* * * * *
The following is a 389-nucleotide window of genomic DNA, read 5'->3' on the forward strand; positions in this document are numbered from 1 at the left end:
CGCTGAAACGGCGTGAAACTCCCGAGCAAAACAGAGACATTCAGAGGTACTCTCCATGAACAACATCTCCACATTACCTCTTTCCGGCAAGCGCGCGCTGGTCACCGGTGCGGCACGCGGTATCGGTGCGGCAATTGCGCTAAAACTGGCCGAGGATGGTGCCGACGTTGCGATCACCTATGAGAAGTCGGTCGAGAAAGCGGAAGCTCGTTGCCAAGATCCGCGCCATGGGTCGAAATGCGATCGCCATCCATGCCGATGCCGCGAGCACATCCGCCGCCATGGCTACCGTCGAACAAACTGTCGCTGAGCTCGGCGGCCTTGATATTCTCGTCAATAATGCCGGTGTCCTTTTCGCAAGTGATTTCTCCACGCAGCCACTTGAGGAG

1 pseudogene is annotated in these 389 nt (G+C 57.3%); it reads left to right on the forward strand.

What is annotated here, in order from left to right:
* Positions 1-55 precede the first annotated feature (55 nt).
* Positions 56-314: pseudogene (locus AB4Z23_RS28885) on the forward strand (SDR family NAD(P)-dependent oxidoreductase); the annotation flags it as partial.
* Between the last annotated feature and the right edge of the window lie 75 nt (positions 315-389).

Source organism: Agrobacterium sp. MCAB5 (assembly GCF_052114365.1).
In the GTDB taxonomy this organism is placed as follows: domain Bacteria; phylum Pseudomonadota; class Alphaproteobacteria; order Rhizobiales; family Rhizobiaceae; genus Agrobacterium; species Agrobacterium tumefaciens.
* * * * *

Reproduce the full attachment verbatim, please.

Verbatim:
The following is a 389-nucleotide window of genomic DNA, read 5'->3' on the forward strand; positions in this document are numbered from 1 at the left end:
CGCTGAAACGGCGTGAAACTCCCGAGCAAAACAGAGACATTCAGAGGTACTCTCCATGAACAACATCTCCACATTACCTCTTTCCGGCAAGCGCGCGCTGGTCACCGGTGCGGCACGCGGTATCGGTGCGGCAATTGCGCTAAAACTGGCCGAGGATGGTGCCGACGTTGCGATCACCTATGAGAAGTCGGTCGAGAAAGCGGAAGCTCGTTGCCAAGATCCGCGCCATGGGTCGAAATGCGATCGCCATCCATGCCGATGCCGCGAGCACATCCGCCGCCATGGCTACCGTCGAACAAACTGTCGCTGAGCTCGGCGGCCTTGATATTCTCGTCAATAATGCCGGTGTCCTTTTCGCAAGTGATTTCTCCACGCAGCCACTTGAGGAG

1 pseudogene is annotated in these 389 nt (G+C 57.3%); it reads left to right on the forward strand.

What is annotated here, in order from left to right:
* Positions 1-55 precede the first annotated feature (55 nt).
* Positions 56-314: pseudogene (locus AB4Z23_RS28885) on the forward strand (SDR family NAD(P)-dependent oxidoreductase); the annotation flags it as partial.
* Between the last annotated feature and the right edge of the window lie 75 nt (positions 315-389).

Source organism: Agrobacterium sp. MCAB5 (assembly GCF_052114365.1).
In the GTDB taxonomy this organism is placed as follows: domain Bacteria; phylum Pseudomonadota; class Alphaproteobacteria; order Rhizobiales; family Rhizobiaceae; genus Agrobacterium; species Agrobacterium tumefaciens.